VOLKSWAGEN is for the first time testing a fleet of five near-driverless cars in urban traffic in the city of Hamburg. The e-Golf cars, developed by Volkswagen Group Research, have taken to the streets of Hamburg. They have 11 laser scanners, seven radars and 14 cameras all of which will generate up to 5 gigabytes of data per minute during the test drives, with each lasting several hours.

Specially trained test drivers will be seated behind the steering wheel during the drives to monitor driving functions and intervene in an emergency.

Results will be used in the group’s various research projects on automated driving, and will test customer-centric services and optimise individual transport.

The cars will be tested at Level 4: high automation, just one level down from the much sought-after “full automation”.

A 9km (5.5m) digital test bed is currently being built in the city, which is upgrading traffic lights to allow communication between them and the high-tech vehicles.

Axel Heinrich, head of Volkswagen Group Research, said: “The tests centre on technical possibilities as well as urban infrastructure requirements.

“In order to make driving even safer and more comfortable in future, vehicles not only have to become autonomous and more intelligent – cities must also provide a digital ecosystem that enables vehicles to communicate with traffic lights and traffic management systems as well as with one another.”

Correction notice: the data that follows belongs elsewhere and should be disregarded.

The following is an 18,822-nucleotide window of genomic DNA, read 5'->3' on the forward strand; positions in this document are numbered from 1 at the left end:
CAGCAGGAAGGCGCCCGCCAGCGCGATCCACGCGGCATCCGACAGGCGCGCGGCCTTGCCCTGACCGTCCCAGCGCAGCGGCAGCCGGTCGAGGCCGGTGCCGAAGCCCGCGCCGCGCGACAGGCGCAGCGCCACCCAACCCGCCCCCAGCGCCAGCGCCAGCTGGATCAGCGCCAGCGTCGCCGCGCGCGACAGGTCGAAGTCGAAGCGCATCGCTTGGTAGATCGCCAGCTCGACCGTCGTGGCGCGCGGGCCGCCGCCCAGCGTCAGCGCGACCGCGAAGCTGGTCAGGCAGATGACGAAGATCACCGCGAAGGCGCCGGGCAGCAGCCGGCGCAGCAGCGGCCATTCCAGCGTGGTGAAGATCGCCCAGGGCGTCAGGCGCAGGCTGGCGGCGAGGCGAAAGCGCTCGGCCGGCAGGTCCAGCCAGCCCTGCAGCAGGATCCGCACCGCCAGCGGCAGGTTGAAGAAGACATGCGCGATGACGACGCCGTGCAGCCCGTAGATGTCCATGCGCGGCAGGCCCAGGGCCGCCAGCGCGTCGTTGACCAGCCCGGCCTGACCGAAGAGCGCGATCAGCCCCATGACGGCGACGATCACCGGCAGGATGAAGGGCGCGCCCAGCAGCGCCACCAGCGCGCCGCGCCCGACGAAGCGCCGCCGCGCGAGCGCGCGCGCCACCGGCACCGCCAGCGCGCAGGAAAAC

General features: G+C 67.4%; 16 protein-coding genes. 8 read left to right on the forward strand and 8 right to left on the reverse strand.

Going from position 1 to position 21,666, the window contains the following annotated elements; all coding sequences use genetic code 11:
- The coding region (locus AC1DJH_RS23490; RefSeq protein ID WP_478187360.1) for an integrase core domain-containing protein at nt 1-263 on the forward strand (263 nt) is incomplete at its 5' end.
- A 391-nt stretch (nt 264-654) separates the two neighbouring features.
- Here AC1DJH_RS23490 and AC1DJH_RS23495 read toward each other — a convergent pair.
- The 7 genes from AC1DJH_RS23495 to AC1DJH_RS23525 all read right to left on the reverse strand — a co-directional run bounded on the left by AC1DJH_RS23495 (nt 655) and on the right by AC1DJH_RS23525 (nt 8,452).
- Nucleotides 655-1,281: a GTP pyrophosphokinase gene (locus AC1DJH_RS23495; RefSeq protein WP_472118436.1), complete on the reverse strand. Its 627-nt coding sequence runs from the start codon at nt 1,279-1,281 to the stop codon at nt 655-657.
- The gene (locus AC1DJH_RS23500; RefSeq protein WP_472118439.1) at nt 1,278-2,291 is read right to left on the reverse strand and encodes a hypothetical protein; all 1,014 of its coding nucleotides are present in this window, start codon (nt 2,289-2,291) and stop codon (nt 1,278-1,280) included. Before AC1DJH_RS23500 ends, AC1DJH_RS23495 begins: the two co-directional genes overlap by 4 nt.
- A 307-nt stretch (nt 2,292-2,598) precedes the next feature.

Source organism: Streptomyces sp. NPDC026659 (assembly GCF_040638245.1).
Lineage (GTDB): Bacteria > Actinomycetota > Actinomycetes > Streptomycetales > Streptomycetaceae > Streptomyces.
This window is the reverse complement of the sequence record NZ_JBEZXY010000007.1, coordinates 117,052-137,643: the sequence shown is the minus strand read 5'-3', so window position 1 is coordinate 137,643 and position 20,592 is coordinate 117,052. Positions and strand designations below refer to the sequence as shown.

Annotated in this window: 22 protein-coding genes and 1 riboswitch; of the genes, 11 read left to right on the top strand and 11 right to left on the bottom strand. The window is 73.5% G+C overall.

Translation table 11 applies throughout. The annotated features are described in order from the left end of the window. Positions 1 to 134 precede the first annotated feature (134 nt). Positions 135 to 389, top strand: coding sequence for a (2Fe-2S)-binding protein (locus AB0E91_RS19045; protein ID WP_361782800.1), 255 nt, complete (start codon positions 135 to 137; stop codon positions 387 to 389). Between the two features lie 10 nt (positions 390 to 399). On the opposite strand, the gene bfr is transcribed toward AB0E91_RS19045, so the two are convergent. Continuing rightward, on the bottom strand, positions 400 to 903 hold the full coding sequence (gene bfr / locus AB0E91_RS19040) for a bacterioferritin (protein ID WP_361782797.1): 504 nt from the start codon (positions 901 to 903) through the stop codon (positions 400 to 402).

THEY appear to be welcoming the trials, which will see the city work to become a “model for intelligent mobility”.

Michael Westhagemann, Hamburg’s senator for economics, transport and innovation, said: “Two and a half years from now, Hamburg will be hosting the World Congress for Intelligent Transport Systems (ITS). Automated driving will play a key role. I am delighted that our strategic partner Volkswagen has already become the first user for our digital test bed. We will establish Hamburg as a model city for intelligent mobility and be presenting numerous innovative mobility projects to a global audience in 2021.”


THE UK is being tipped as the world’s number one location for rolling out driverless car technology, which could boost the economy by £62 billion a year, a report from the Society of Motor Manufacturers and Traders (SMMT) has claimed. Chief executive Mike Hawes said: “The UK’s potential is clear. We are ahead of many rival nations but to realise these benefits we must move fast.

Brexit has undermined our global reputation for political stability and it continues to devour valuable time and investment.

“We need the deadlock broken with no-deal categorically ruled out and a future relationship agreed that reflects the integrated nature of our industry and delivers frictionless trade.”